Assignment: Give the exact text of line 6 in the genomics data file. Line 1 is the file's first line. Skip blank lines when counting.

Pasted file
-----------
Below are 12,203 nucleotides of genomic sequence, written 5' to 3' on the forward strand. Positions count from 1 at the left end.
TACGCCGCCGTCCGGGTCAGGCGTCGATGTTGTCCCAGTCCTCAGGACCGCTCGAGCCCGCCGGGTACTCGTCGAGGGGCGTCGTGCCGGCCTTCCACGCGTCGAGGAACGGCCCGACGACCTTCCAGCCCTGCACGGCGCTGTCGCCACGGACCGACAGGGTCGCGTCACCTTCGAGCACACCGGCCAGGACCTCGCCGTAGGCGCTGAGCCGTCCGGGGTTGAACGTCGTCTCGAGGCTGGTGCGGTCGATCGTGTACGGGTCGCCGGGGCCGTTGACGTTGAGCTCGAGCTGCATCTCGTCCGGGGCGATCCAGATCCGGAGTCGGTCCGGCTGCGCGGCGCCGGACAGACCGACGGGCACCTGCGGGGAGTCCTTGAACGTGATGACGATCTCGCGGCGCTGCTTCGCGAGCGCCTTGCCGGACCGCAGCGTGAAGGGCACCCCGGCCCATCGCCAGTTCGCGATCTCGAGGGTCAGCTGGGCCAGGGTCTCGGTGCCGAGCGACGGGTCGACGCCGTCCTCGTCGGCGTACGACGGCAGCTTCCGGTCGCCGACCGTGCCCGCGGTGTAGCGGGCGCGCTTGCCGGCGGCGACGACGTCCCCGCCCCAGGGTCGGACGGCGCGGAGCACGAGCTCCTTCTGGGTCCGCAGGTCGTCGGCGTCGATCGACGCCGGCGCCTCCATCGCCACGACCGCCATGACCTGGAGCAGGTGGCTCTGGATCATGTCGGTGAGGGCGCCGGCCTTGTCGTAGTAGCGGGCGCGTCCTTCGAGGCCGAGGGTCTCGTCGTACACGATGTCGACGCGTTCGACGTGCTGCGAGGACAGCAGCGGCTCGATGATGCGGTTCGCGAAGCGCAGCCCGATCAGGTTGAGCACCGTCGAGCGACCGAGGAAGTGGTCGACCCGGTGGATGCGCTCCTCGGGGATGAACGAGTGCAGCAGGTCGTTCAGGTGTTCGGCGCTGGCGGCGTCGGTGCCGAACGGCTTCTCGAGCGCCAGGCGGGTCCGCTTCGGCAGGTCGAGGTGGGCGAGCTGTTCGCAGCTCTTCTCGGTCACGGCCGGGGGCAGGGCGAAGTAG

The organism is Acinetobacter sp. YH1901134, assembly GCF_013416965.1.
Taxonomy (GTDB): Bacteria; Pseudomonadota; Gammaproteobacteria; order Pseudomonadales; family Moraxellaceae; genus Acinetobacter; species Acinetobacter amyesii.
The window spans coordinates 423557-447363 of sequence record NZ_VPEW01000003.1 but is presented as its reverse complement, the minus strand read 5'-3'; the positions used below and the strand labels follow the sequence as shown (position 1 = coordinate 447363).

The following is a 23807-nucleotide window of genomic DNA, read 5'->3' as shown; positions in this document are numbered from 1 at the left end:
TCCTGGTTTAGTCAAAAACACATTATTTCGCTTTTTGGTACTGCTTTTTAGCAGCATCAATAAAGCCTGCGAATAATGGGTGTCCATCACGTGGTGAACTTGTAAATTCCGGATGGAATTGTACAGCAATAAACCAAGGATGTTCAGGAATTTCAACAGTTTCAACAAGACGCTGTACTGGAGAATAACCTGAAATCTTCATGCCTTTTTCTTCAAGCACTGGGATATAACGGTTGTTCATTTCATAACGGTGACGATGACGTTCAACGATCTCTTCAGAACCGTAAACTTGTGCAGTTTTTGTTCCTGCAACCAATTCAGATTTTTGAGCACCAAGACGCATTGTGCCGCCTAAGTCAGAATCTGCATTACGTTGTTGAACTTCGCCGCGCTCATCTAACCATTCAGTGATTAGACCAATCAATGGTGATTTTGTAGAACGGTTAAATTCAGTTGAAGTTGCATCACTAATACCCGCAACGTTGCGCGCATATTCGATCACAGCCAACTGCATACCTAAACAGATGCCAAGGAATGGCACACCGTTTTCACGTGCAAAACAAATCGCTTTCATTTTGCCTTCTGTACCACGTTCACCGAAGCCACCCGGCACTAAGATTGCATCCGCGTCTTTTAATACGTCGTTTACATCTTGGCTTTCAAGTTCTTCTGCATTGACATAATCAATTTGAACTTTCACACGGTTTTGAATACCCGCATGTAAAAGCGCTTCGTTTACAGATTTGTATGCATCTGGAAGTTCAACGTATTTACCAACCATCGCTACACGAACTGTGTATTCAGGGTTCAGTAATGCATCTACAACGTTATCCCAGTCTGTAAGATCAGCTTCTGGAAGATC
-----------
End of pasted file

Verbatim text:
The following is a 23807-nucleotide window of genomic DNA, read 5'->3' as shown; positions in this document are numbered from 1 at the left end: